Some of my patients are very-temporarily stuck in these tricky situations. For others, they are confronted with a lifelong course of decline. And guess what? I suspect we will all confront such issues in one way or another someday. That’s partly why the ins and outs of self care are so uncomfortable for we able-bodied, healthy, lucky people to consider. I don’t know guys, maybe we should just take a moment in our boring ol’ routines today to be grateful for the monotony. I promise there’s those among us desperately praying for more mundane. In closing, an OT prayer: May you find comfort (and know it when you see it!) in all your thrilling toileting, face washing, and sock putting-on-ing today. Amen.

 

My Own Kind of Terrible (and Beautiful too!)

Trying something new and looking for community in writing, so I’ve virtually joined the  Terrible Writing Club from the folks at the Terrible, Thanks for Asking podcast and Still Kickin’. The first prompt concludes like this:

“So, good, bad and/or ugly, how has the pandemic shifted *your* perspective? Are you seeing things differently these days? How is your personal TERRIBLE more or less pronounced in this new reality?”

Here goes nothin’. Response one below 🙂

My mom was diagnosed with high grade glioblastoma (brain cancer) in October 2016. Words that were bandied about in that first 24 hour period included “fatal,” “non-operable,” “it’s good that your parents were able to do that dream trip to Europe,” and “the tumor always wins.” And so ever since that shocking day, I’ve had ample opportunity to contemplate “the end.” Often I imagined the funeral service, and one of the most prevailing and haunting considerations for me was if I would have children at that time, and how old they would be. (I became pregnant with my first within a few weeks of Mom’s diagnosis). I also wondered what flavor of family drama might color the proceedings (always an undercurrent, never straightforward or clear). We anxious folk are adept at imagining scenarios, and in the end, I had 42 months to preview possibilities in my mind.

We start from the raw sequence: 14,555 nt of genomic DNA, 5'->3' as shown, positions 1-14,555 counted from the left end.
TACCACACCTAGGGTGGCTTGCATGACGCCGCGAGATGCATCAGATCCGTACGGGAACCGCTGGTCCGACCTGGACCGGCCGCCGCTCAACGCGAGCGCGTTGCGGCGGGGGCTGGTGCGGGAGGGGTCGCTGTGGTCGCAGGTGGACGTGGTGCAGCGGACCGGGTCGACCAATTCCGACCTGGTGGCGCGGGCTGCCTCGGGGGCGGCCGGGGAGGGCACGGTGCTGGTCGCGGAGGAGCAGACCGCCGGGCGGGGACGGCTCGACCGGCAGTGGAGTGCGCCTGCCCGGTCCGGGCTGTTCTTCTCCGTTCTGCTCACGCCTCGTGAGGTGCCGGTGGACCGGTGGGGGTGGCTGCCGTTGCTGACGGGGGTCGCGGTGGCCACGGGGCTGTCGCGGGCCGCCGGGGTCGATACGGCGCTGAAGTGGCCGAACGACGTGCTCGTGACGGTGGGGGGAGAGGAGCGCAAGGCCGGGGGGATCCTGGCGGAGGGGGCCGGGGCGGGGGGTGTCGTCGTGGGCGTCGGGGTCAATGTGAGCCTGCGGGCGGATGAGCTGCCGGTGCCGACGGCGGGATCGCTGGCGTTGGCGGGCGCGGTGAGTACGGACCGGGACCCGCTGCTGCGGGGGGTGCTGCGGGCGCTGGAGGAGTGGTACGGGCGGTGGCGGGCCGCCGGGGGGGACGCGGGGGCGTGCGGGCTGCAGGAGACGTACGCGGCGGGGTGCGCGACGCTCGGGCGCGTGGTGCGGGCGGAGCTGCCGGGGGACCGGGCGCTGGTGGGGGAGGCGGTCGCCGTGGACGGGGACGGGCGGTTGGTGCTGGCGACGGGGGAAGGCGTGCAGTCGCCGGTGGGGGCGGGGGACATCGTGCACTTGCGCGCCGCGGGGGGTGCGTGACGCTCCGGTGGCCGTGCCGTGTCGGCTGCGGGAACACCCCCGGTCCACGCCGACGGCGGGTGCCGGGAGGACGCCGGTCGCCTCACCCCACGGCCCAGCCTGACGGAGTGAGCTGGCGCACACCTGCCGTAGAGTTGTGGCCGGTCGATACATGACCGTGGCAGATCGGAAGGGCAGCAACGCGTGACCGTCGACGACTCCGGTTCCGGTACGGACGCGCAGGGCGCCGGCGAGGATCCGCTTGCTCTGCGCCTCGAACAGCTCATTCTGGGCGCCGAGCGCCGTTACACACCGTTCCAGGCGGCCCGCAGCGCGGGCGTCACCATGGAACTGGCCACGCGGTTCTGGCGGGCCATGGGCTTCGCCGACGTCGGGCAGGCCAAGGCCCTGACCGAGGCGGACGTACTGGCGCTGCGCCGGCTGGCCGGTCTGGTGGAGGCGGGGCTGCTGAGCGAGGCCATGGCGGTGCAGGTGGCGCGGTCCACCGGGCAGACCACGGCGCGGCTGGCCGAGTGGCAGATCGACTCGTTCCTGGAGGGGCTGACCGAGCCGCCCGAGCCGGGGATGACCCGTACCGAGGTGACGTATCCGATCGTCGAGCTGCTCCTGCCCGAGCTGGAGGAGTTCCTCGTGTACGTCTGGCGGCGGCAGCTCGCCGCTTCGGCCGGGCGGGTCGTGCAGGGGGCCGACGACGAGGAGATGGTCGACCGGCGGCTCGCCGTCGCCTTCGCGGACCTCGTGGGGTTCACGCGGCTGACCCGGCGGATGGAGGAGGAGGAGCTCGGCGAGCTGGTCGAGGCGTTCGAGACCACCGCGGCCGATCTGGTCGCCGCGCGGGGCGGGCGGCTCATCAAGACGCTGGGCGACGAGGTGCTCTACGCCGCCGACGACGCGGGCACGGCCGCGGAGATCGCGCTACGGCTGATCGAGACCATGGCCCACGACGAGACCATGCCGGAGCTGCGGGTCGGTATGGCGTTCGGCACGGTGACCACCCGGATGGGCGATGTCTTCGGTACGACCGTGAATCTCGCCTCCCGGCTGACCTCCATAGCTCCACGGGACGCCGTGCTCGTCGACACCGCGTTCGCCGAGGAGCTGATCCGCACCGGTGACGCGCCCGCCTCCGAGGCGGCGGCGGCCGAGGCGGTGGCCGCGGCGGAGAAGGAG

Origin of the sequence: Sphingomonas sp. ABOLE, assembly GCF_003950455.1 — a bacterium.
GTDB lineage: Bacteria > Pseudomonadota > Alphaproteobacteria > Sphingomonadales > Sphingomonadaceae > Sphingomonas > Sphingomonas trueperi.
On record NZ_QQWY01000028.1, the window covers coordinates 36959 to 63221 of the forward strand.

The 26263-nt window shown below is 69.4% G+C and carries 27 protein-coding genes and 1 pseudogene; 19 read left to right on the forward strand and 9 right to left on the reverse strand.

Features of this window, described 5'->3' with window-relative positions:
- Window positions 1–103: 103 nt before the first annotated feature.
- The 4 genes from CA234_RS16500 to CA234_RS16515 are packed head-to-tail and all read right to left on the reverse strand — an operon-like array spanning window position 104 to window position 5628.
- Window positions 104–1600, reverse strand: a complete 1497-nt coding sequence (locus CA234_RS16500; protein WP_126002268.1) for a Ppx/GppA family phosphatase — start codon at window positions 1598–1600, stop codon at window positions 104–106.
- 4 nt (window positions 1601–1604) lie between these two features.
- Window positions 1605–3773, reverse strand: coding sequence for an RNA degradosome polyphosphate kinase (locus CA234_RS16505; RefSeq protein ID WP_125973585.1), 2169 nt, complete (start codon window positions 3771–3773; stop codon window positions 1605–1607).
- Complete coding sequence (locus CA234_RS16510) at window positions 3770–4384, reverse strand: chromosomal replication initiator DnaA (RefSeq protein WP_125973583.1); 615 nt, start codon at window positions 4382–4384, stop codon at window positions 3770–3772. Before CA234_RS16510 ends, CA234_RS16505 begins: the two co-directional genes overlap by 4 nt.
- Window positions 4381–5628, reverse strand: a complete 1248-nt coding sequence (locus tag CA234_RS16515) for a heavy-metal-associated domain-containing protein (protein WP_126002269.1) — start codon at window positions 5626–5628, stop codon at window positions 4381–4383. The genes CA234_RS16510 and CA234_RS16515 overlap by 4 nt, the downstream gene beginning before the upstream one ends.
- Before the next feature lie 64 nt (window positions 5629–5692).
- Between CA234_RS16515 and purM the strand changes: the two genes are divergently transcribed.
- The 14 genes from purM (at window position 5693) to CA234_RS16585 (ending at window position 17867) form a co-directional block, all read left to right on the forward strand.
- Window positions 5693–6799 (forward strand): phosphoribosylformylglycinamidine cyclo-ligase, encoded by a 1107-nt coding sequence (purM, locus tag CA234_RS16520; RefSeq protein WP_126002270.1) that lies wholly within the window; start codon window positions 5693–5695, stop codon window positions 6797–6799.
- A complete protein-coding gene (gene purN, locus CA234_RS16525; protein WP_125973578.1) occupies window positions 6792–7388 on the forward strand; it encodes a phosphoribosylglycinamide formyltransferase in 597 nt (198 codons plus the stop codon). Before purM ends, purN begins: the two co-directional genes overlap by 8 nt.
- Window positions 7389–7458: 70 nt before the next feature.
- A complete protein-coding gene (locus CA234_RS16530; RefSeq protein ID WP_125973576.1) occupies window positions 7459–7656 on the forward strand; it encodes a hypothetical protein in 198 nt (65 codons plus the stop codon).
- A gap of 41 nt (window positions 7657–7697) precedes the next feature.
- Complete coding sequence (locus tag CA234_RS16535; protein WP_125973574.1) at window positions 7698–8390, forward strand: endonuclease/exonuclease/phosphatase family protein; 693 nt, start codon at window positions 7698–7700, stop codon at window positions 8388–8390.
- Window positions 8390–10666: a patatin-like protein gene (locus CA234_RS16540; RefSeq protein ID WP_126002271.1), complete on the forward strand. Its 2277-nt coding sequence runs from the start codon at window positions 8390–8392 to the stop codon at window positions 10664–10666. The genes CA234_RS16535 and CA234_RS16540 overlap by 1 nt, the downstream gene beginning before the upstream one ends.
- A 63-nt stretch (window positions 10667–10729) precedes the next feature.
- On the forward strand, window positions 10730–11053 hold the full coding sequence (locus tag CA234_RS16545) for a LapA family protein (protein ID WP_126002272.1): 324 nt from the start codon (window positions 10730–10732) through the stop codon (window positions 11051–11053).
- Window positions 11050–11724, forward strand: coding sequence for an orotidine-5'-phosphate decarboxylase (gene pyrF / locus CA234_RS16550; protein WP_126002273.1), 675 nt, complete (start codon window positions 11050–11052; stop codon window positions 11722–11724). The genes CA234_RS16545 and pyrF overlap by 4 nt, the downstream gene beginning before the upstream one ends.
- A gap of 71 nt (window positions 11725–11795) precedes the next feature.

Never once did I consider that no funeral could take place due to an unforeseen global pandemic (come on anxious brain! We coulda prepped for that!). So it was supremely odd to find myself at a tiny graveside service on an unseasonably cold and windy spring day confronting what I have contemplated for so long.

I’ll be honest: it was kind of awful. The wind whipped through, the beautiful urn we selected was inexplicably covered, and social distancing made the whole brief experience tremendously weird. I feel like my mom’s death was something I had ample time to prep for, and then covid came onto the scene. Its arrival felt like the dramatic tones on a gameshow when the stakes are upped and the pressure is on. It also felt like I was a Mario Kart racer on my intense journey, suddenly zapped by lightning, bewildered and disoriented and teeny. Covid put a strange new spin on the family strain as well. 

After all of the waiting and planning and living and dying that goes into 3.5 years with cancer, I did not anticipate a further period of waiting. I long for closure with my mom’s large community of loved ones. I wish for the warmth of a physical embrace from her dear friends. I loathe that we had to wonder if somebody would interfere at the cemetery if our count went from 10 to 13. I’m angry, I’m grieving, and I’m disoriented (as so many of us are). And it’s still unclear when we will have a memorial service that we want (ie one we would have taken for granted just 6 months ago). After all the uncertainty that cancer brings, I’m pissed covid has heaped a bit more onto our plates.